Since the grades list contains ints and a float, it implies that the functions in this exercise should be able to handle lists that contain either of these types, which might be 1) all floats, 2) all ints, or 3) a mixture of floats and ints. Since any of these situations might arise, we should apply the float built in function somewhere within the grades_average function. That brings up the question of where we should do this.

Good programming style would have us apply the float function where it is reasonable to expect a float to occur, which would be the sum of the list of numbers, rather than where we have a count of how many numbers the list contains. Accordingly, good programming style would have us do this ...

average = float(sum_of_grades) / len(grades)

One reason to make it a general principle to do it this way is that in a more complex expression that involves many different operations, such as additions, subtractions, multiplications, and divisions, etc., the order of operations may affect the outcome. Sometimes an expression that ultimately returns a float might rely on performing integer division in one or more of its subexpressions. In that case, it does matter where we apply the float function. It seems best to make this function an example of where to do that.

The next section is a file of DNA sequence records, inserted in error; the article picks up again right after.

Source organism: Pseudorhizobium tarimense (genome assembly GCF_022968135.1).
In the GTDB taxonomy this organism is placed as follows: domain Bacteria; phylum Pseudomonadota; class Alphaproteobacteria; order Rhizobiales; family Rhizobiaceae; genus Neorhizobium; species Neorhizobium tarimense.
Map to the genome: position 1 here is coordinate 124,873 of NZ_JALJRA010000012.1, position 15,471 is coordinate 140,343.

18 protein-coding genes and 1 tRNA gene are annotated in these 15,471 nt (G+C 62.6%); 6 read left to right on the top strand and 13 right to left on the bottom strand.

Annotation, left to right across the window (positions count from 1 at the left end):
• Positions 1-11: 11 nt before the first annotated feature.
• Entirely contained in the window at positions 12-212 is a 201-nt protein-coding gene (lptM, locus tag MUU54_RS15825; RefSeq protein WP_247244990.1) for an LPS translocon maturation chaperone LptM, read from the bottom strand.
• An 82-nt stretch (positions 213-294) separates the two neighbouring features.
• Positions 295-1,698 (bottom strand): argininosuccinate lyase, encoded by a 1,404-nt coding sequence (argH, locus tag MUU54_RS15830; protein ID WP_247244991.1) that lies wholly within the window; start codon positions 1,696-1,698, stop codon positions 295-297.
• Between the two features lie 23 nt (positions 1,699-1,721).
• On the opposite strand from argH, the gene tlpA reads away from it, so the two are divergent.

#14

Thanks appylpye, I think I understand what you are advising. If the intention of "len(grades)" is to produce an integer then keep to that intention. So I assume dividing a float by an integer always return a float?


#15

A point I wanted to raise, but left it out so as not to dilute my post any further. My intention was to bring this up later. Thank you for taking the ball.

Since this is Python 2, the advice is good about 'any list' and using explicit declaration rather than depending upon the presence of a float in the data set. Then Python 3 comes along and makes everything a float unless we declare it an INT. There are two sides to this coin, so I think it is good that we have covered it from both sides.

You assume correctly. In Python 2,

int / int  yields an int

float / int yields a float

Any operation will result in the same, adding, subtracting, dividing or multiplying.

int _ int => int

float _ int => float

That we were able to expect a float in the earlier example is due to a float being present in the data. This is referred to as implicitly declared. We knew what to expect in the data so could justifiably skip the conversion step. But best practice is to use explicit declaration that will work with all lists, as @appylpye mentions above.


#16

Thanks mtf, very helpful !!
Take care,
Roy


#17